DEFINITION of 'Static Spread'
The static spread is the constant yield spread above the spot rate Treasury curve which equates the price of the bond to the present value of its cash flows. In other words, each cash flow is discounted at the appropriate Treasury spot rate plus the static spread.
The static spread is also known as a zerovolatility spread or Zspread.
BREAKING DOWN 'Static Spread'
The yield spread is the difference in yields between two yield curves. The yields on a yield curve which includes Treasury bills, notes, and bonds, are called the Treasury spot rates. The spread is the amount of yield that will be received from a nonTreasury bond above the yield for the samematurity Treasury bond. For example, an investor is comparing the Treasury yield curve to a corporationâ€™s yield curve. The interest rate on 2year Tnotes is 2.49% and the yield on the comparable 2year corporate bond is 3.49%. The yield spread is the difference between both rates, which is, 1% or 100 basis points. The spread is said to be constant because it is the same for any period.
A constant or static spread of 100 basis points means that adding 100 basis points to the Treasury spot rate that applies to the bond's cash flow (interest payments and principal repayment) will make the price of the bond equal the present value of its cash flows. Each cash flow is discounted at a rate equal to the Treasury spot rate that applies to the cash flow's period plus 100 basis points.
In effect, the present value of the nonTreasury bond uses a different discount factor for each cash flow. The same spread is added to all riskfree spot rates. The derived value is a static spread above all the different Treasury yields if the security is held to maturity.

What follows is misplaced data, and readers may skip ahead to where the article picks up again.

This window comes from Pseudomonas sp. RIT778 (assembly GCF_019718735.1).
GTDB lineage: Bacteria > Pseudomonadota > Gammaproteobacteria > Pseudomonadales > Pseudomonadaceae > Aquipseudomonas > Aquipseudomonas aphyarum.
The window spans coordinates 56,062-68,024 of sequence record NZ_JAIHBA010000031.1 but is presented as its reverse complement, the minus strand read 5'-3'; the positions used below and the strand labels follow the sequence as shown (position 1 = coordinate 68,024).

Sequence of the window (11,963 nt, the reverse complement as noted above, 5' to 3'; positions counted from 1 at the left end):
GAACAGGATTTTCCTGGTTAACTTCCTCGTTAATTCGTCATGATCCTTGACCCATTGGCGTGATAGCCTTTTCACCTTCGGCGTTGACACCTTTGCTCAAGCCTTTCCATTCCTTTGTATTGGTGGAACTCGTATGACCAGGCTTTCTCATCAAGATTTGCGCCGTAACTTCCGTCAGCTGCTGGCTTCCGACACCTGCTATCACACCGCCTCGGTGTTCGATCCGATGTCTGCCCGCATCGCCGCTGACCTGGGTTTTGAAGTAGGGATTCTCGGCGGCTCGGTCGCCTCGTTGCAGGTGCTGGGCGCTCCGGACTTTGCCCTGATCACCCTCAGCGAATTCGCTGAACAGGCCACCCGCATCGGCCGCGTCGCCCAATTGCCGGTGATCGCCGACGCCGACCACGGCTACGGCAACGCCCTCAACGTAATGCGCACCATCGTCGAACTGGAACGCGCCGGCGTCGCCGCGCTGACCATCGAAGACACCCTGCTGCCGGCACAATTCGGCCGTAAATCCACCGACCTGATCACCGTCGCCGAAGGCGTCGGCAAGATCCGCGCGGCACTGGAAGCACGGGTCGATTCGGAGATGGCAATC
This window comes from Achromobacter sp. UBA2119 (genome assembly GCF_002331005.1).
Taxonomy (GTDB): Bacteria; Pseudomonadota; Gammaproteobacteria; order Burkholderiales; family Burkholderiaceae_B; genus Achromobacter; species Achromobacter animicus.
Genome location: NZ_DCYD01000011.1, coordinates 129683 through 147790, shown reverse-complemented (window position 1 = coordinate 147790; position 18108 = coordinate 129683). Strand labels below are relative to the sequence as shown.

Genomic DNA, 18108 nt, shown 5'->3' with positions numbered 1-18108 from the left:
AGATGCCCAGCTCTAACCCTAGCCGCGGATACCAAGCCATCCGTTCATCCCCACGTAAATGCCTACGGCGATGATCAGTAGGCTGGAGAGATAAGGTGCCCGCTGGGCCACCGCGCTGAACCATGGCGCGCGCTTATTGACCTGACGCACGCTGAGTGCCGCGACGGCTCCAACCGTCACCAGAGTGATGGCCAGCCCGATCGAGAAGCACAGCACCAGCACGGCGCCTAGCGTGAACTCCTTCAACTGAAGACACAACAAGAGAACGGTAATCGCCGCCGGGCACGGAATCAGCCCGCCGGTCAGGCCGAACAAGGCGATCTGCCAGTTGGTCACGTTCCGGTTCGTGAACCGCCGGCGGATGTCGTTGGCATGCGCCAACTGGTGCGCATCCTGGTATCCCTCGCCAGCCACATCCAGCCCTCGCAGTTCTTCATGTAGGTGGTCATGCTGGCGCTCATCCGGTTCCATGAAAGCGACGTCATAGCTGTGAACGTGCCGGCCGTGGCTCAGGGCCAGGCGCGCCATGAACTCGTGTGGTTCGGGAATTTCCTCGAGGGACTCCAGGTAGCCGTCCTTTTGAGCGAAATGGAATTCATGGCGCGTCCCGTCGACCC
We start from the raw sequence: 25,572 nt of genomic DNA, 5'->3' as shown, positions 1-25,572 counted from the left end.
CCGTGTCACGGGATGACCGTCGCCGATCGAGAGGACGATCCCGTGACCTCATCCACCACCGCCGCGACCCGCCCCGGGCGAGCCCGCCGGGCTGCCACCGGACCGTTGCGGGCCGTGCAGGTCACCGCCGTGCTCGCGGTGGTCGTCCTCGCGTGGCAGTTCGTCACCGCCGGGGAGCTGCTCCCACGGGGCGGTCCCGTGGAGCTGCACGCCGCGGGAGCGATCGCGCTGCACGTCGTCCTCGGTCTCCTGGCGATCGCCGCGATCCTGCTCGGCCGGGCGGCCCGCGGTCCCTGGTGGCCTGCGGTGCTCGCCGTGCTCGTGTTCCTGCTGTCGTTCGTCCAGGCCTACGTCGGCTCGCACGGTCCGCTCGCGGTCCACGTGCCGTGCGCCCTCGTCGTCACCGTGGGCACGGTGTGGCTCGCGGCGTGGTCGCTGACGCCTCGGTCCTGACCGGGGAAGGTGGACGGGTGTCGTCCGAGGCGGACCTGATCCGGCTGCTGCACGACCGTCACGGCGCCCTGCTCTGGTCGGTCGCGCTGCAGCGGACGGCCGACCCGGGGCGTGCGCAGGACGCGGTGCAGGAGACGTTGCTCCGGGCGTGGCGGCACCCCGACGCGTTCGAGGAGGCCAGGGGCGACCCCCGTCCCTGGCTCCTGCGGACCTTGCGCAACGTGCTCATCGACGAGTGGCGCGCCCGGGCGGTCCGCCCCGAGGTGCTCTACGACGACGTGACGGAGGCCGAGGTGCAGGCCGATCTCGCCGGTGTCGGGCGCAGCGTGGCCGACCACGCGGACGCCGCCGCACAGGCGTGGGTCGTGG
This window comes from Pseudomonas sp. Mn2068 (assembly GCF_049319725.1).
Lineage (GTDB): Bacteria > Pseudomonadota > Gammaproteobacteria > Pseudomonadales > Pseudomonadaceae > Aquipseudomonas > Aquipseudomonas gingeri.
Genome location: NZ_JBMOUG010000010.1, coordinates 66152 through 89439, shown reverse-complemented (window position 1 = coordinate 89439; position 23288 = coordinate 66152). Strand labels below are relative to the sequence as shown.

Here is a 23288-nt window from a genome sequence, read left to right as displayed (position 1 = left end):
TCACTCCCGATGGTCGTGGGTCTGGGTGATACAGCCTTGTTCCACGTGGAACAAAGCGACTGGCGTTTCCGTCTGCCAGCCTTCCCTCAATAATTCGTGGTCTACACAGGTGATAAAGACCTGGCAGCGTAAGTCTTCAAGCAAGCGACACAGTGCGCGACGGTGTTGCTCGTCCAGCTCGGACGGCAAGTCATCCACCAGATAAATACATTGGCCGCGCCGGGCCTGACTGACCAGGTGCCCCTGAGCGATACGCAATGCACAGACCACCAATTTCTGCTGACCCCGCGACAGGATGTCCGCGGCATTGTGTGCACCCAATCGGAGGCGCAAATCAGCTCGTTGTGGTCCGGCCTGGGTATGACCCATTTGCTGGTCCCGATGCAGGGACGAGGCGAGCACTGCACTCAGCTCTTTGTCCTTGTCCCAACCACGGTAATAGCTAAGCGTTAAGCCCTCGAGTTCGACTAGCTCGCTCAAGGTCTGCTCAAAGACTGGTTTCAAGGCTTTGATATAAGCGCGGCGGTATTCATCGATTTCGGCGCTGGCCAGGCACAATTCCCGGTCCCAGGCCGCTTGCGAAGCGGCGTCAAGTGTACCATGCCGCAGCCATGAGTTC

Static spread is calculated by trialanderror. An analyst or investor would have to try different numbers to figure out which number when added to the present value of the nonTreasury security's cash flows, discounted at the Treasury spot rate, will equal the price of the security in question. For example, take the spot curve and add 50 basis points to each rate on the curve. If the twoyear spot rate is 2.49%, the discount rate you would use to find the present value of that cash flow would be 2.99% (calculated as 2.49% + 0.5%). After you have calculated all the present values for the cash flows, add them up and see whether they equal the bond's price. If they do, then you have found the static spread; if not, you have to go back to the drawing board and use a new spread until the present value of those cash flows equals the bonds price.
The static spread differs from the nominal spread in that the latter is calculated on one point on the Treasury yield curve, while the former is calculated using a number of spot rates on the curve. This translates to discounting each cash flow using its period to maturity and a spot rate for that maturity.
Static or Zspread calculations are frequently used in mortgagebacked securities (MBS) and other bonds with embedded options. An option adjusted spread (OAS) calculation, which is frequently used to value bonds with embedded options, is essentially a static spread calculation based on multiple interest rate paths and the prepayment rates associated with each interest rate path. The static spread is also widely used in the credit default swap (CDS) market as a measure of credit spread that is relatively insensitive to the particulars of specific corporate or government bonds.